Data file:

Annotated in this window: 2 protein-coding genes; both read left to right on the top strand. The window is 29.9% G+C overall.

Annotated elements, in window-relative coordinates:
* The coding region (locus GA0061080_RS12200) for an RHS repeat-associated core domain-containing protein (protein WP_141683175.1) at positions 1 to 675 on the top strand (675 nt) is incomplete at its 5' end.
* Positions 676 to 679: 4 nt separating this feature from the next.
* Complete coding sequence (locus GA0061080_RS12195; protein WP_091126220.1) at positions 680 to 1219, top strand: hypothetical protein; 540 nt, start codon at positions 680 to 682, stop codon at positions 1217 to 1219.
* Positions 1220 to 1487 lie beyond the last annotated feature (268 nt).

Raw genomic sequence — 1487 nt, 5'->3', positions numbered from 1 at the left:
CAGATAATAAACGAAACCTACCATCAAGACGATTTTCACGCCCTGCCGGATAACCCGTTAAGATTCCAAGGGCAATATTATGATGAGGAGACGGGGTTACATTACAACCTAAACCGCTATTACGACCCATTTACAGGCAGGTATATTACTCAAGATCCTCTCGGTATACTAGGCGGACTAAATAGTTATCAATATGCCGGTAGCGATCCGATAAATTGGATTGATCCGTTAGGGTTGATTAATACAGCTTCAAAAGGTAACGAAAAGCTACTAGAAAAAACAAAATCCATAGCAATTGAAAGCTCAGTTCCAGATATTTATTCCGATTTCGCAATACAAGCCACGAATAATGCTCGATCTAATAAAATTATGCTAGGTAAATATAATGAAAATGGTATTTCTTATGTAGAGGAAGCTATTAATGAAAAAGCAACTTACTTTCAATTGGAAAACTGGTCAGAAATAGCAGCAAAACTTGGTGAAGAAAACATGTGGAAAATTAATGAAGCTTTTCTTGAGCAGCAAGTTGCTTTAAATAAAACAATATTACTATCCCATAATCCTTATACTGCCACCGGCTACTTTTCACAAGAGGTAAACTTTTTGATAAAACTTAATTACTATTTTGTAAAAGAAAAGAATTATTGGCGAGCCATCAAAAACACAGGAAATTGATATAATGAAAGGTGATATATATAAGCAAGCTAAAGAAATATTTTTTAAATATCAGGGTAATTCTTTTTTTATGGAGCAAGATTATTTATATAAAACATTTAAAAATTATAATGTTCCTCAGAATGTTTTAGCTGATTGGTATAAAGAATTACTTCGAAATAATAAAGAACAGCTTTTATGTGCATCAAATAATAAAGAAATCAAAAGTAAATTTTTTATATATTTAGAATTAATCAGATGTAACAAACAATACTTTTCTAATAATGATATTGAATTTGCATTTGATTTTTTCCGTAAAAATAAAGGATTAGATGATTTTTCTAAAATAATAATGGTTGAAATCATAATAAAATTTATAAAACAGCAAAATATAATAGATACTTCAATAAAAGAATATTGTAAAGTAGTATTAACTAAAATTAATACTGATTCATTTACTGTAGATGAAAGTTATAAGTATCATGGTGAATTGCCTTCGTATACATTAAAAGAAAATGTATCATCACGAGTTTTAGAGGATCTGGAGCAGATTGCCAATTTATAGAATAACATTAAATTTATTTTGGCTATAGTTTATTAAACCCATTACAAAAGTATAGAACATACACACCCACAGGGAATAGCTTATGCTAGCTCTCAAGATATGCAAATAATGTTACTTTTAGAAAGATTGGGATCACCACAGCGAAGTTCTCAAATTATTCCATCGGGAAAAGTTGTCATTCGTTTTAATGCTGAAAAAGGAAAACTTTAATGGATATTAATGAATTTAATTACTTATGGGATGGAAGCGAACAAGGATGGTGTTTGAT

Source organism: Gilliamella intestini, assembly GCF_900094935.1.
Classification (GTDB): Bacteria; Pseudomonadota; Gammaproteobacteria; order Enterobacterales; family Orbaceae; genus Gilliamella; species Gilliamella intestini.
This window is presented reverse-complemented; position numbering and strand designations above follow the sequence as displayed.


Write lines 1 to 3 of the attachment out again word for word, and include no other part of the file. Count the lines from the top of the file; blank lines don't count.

Annotated in this window: 2 protein-coding genes; both read left to right on the top strand. The window is 29.9% G+C overall.

Annotated elements, in window-relative coordinates:
* The coding region (locus GA0061080_RS12200) for an RHS repeat-associated core domain-containing protein (protein WP_141683175.1) at positions 1 to 675 on the top strand (675 nt) is incomplete at its 5' end.